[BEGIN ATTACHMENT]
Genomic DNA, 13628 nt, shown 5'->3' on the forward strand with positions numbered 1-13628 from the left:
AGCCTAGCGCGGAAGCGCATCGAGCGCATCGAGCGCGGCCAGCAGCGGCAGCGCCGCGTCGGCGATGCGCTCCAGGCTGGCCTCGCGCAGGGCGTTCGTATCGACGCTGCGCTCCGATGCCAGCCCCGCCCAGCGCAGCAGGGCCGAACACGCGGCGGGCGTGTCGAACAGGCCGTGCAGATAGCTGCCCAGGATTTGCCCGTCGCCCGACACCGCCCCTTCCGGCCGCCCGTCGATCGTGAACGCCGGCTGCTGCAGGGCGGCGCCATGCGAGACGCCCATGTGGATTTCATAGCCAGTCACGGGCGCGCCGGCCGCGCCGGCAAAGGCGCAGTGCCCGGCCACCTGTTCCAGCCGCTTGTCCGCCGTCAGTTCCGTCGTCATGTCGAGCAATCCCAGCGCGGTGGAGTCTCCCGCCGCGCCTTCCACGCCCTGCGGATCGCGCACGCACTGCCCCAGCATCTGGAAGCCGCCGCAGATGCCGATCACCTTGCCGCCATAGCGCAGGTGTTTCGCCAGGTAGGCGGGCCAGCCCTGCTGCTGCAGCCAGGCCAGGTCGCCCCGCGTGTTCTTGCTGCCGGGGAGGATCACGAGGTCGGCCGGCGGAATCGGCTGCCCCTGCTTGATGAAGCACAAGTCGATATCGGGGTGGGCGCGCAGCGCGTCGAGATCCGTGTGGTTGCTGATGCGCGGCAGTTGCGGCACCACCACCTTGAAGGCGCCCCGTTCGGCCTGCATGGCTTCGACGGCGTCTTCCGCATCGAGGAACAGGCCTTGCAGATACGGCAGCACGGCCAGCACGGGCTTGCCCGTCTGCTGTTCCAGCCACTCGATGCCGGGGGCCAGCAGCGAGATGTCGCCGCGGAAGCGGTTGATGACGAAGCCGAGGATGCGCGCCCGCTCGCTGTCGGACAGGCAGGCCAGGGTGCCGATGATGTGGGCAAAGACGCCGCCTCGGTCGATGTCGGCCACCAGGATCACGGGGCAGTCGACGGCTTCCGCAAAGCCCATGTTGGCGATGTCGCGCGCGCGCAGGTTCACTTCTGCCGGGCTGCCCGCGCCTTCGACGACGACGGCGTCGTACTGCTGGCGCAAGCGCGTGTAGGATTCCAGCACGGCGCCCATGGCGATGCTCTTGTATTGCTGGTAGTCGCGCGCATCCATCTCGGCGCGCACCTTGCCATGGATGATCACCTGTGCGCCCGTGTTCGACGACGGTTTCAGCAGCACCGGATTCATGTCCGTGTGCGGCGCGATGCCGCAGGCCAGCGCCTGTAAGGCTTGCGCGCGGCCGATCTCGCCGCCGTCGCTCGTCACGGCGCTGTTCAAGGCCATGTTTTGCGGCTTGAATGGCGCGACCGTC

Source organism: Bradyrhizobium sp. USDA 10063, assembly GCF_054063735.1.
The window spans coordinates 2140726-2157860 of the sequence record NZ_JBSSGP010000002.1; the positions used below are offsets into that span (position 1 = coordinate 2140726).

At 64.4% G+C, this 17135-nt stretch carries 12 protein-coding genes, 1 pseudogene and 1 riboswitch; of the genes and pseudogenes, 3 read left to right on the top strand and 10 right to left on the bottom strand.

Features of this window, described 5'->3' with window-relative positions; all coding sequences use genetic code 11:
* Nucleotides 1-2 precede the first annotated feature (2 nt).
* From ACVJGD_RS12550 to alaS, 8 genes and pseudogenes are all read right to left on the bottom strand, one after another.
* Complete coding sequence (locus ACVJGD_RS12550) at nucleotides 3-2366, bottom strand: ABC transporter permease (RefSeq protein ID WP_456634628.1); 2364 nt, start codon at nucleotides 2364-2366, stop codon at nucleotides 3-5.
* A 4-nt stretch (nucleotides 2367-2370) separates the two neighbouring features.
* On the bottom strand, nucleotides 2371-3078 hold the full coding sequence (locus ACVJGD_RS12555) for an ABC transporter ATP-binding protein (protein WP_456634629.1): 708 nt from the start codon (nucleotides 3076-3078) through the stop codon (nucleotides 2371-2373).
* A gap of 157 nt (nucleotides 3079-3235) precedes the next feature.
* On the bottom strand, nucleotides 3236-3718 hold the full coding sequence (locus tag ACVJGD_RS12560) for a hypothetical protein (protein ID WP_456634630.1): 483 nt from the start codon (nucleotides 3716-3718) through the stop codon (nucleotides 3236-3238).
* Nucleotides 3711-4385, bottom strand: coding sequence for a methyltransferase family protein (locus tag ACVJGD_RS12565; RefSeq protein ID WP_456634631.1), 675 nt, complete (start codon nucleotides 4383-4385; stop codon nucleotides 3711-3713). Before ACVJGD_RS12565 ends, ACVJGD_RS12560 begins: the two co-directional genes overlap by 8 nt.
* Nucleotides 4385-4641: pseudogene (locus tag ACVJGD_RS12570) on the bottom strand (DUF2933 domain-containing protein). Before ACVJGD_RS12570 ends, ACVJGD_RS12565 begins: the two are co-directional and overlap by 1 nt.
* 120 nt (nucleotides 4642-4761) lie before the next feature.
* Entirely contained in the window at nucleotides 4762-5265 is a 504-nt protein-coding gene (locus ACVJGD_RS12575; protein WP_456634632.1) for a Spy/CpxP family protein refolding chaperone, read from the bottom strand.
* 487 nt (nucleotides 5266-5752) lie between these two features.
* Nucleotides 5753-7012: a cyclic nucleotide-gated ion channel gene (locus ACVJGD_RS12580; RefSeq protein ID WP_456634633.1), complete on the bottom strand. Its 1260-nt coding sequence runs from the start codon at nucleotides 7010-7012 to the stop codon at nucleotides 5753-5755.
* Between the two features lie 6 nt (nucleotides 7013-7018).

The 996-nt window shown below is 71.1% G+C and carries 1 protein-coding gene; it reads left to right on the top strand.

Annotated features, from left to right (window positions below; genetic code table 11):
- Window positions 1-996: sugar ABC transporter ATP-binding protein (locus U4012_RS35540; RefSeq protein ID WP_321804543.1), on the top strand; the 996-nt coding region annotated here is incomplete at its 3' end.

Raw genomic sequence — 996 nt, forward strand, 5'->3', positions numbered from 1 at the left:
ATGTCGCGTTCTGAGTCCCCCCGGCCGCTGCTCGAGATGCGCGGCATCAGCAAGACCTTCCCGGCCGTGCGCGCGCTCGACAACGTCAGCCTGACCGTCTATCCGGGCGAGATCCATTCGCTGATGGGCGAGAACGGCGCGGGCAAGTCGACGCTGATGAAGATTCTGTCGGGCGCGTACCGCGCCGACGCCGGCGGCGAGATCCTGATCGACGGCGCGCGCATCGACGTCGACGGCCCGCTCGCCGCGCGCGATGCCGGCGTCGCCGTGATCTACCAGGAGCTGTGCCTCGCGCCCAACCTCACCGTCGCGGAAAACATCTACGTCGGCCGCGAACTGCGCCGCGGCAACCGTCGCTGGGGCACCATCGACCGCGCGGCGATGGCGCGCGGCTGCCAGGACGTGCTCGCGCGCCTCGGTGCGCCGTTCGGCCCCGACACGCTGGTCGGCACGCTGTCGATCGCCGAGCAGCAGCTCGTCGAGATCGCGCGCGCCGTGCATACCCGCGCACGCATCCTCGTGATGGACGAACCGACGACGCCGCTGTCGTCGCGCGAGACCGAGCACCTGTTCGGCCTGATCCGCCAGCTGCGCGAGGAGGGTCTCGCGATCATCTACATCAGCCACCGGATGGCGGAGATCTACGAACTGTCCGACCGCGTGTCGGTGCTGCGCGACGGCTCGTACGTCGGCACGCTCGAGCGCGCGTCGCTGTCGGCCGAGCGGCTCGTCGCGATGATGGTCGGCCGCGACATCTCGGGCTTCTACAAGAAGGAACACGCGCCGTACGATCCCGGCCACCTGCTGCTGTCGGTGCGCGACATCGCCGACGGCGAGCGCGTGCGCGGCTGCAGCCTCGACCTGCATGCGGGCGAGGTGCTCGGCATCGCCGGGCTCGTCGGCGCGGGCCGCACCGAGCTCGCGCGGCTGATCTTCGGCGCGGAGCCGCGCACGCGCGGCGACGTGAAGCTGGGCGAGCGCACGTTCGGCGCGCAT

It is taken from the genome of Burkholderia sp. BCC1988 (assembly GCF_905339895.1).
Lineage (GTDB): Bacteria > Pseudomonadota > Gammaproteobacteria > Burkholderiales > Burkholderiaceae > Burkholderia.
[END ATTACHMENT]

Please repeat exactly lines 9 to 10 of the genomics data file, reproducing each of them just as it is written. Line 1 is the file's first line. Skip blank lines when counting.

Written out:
* Complete coding sequence (locus ACVJGD_RS12550) at nucleotides 3-2366, bottom strand: ABC transporter permease (RefSeq protein ID WP_456634628.1); 2364 nt, start codon at nucleotides 2364-2366, stop codon at nucleotides 3-5.
* A 4-nt stretch (nucleotides 2367-2370) separates the two neighbouring features.